When evaluating the causes of fatigue, it is important to remember that just because fatigue is present, doesn’t mean the body is not operating appropriately.  Properly assessing the potential underlying causes of fatigue will aid in providing appropriate support. One must acquire a detailed history as this may reveal poor dietary habits, sleep, or exercise patterns which are resulting in the body to function healthily, as it is sending signals requesting more rest, better food, or some exercise. The task of identifying when fatigue is more than just a simple signal due to a solitary factor is daunting though.

Healthy mitochondria support the energy levels across many systems. Once one sees shifts in mood, a consistent necessity to support immune function, or a higher level of intolerance to the chemicals we are exposed to on a daily basis, it becomes a prudent moment in time to step back and consider providing support of mitochondria.6

Several factors must be considered prior to pursuing a more robust medical evaluation of source of fatigue. The increase in fatigue must be present consistently for several months. Additional factors to consider include:

  • Malaise following exertion
  • Sleep is no longer refreshing
  • Recurrent mental fatigue
  • Orthostatic intolerance7

While many become quite concerned with occasional fatigue, one must understand it may be a completely normal response to daily life and the body is just screaming for a period of relief and rejuvenation. It is important to understand the factors which point to need of evaluation and support of the pathways and organelles which are important to providing healthy energy levels. Once you have considered all of the pieces of the puzzle before you, then it becomes far easier to determine to most effective plan.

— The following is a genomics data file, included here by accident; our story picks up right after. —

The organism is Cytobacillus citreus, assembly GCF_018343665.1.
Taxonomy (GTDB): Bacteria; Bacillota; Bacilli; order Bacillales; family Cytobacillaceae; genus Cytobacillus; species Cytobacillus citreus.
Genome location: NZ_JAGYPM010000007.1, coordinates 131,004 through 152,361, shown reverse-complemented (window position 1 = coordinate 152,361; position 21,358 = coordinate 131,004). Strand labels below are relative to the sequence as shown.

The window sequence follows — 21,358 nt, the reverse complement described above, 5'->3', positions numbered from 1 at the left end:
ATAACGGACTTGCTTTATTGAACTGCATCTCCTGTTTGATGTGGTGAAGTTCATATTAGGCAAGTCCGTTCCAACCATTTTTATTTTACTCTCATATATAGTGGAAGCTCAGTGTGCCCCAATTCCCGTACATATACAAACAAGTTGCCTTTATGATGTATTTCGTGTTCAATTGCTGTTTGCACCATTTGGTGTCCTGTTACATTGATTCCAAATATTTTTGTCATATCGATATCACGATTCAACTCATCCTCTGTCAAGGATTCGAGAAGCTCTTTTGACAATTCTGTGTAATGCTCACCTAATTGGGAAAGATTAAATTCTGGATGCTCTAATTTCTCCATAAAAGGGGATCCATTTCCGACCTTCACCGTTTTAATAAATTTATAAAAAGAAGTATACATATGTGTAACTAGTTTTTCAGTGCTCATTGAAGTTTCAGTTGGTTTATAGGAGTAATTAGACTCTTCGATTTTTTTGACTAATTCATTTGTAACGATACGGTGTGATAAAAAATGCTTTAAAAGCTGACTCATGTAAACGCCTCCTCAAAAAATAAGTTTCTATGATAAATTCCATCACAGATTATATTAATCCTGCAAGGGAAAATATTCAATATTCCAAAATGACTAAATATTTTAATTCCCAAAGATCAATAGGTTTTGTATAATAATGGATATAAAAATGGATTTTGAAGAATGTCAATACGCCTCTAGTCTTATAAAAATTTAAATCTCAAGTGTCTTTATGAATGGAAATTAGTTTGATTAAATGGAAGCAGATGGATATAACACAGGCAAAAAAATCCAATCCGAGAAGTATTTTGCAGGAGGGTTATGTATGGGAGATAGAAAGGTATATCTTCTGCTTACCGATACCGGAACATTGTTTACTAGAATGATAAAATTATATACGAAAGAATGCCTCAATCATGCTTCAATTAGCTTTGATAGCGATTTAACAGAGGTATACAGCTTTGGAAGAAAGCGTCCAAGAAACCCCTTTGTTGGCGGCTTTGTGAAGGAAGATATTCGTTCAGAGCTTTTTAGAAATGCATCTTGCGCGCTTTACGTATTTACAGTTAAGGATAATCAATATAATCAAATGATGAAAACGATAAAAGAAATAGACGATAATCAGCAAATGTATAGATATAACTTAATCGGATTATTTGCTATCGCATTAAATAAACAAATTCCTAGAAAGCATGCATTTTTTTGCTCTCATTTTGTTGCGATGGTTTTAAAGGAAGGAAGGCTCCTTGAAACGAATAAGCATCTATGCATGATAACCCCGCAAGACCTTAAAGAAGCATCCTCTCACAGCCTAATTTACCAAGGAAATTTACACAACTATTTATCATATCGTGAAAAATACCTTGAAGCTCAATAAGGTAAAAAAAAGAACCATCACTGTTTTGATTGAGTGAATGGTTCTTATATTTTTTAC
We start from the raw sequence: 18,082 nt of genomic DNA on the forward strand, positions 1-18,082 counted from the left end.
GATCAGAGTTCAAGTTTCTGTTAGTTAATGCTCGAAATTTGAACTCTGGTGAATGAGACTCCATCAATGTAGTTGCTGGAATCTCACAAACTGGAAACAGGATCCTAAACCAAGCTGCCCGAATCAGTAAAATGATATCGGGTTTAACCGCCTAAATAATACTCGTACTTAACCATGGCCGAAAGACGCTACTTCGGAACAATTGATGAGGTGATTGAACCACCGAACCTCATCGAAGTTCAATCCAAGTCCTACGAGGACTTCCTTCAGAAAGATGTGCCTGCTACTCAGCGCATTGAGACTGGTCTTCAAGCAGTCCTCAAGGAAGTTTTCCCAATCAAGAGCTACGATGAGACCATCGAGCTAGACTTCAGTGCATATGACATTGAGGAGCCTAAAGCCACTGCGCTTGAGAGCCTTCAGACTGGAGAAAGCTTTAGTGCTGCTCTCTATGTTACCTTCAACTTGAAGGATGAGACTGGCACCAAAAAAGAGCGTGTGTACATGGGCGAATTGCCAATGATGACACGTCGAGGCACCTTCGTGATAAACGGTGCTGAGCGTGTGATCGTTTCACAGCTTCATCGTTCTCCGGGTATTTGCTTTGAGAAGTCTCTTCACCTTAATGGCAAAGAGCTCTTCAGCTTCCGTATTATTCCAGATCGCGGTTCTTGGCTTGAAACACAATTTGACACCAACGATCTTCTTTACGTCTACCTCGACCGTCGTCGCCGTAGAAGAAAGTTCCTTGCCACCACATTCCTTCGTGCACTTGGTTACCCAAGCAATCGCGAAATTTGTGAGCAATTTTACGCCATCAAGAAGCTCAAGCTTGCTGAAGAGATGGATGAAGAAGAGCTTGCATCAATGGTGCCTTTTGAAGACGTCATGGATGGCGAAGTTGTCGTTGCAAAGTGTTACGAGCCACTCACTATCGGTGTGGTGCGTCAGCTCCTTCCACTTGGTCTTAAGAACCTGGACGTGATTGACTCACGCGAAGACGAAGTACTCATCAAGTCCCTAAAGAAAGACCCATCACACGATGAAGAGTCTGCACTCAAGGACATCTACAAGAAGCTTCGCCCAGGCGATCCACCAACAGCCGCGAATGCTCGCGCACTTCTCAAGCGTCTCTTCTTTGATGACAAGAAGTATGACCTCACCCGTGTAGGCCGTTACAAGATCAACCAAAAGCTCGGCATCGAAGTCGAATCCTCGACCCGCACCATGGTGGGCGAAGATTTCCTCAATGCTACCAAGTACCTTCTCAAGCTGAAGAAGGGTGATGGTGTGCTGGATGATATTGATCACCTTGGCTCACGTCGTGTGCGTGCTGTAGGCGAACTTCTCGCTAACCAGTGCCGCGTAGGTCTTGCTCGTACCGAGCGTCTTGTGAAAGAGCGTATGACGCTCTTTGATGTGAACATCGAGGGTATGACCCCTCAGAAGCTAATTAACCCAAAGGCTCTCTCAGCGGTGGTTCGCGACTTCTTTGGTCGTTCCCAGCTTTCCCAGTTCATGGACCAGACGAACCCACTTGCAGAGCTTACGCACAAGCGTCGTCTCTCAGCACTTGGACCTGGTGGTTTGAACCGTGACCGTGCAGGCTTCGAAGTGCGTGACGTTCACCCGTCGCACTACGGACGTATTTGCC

Christopher Oswald, DC, CNS

Christopher Oswald is a chiropractor, certified nutrition specialist, and a graduate of Northwestern Health Sciences University. He practices in Wisconsin, focusing on whole body care for those suffering from head and neck pain. In practice he utilizes the combination of functional movement assessment and functional medicine principles to identify the underlying causes, which guides his direction for the appropriate clinical care. Additionally, he is an Advisory Board Member of Nordic Naturals, and the National Association of Nutrition Professionals.

[1] Silverman MN, Heim CM, Nater UM, Marques AH, Sternberg EM. Neuroendocrine and immune contributors to fatigue. PM R. 2010;2(5):338-46.
[2] Raison CL, Lin JMS, Reeves WC. Association of peripheral … in a population-based sample. Brain Behav Immun. 2009;23:327–37.
[3] Chrousos GP. Stress and disorders of the stress system. Nat Rev Endocrinol. 2009;5:374–81.
[4] Tanaka H, Matsushima R, Tamai H, Kajimoto Y. Impaired postural cerebral hemodynamics in young patients with ... J Pediatr. 2002;140:412–7.
[5] Gorman GS, Elson JL, Newman J, et al. Perceived fatigue is highly prevalent and debilitating in patients with mitochondrial ... Neuromuscular Disorders. 2015;25(7):563-6.
[6] Morris G, Berk M. The many roads to mitochondrial ... BMC Med. 2015;13:68.
[7] Jason LA, Sunnquist M, Brown A, et al. …Fatigue Biomed Heal Behav. 2015;3(3):127-41.